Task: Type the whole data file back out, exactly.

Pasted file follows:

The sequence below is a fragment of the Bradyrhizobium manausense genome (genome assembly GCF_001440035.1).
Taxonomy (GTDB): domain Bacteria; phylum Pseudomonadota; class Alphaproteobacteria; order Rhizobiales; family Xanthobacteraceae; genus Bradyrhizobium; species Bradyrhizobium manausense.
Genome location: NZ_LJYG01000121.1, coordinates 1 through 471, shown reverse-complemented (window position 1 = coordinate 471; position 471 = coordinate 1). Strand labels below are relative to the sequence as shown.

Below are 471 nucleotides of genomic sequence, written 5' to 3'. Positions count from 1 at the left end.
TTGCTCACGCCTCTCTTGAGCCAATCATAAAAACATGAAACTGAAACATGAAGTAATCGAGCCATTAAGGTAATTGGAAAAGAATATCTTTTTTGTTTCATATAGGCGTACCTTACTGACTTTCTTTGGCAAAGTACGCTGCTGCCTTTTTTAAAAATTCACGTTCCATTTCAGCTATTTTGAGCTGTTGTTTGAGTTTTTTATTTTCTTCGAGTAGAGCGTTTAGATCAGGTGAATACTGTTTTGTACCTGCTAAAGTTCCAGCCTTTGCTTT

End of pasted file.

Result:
The sequence below is a fragment of the Bradyrhizobium manausense genome (genome assembly GCF_001440035.1).
Taxonomy (GTDB): domain Bacteria; phylum Pseudomonadota; class Alphaproteobacteria; order Rhizobiales; family Xanthobacteraceae; genus Bradyrhizobium; species Bradyrhizobium manausense.
Genome location: NZ_LJYG01000121.1, coordinates 1 through 471, shown reverse-complemented (window position 1 = coordinate 471; position 471 = coordinate 1). Strand labels below are relative to the sequence as shown.

Below are 471 nucleotides of genomic sequence, written 5' to 3'. Positions count from 1 at the left end.
TTGCTCACGCCTCTCTTGAGCCAATCATAAAAACATGAAACTGAAACATGAAGTAATCGAGCCATTAAGGTAATTGGAAAAGAATATCTTTTTTGTTTCATATAGGCGTACCTTACTGACTTTCTTTGGCAAAGTACGCTGCTGCCTTTTTTAAAAATTCACGTTCCATTTCAGCTATTTTGAGCTGTTGTTTGAGTTTTTTATTTTCTTCGAGTAGAGCGTTTAGATCAGGTGAATACTGTTTTGTACCTGCTAAAGTTCCAGCCTTTGCTTT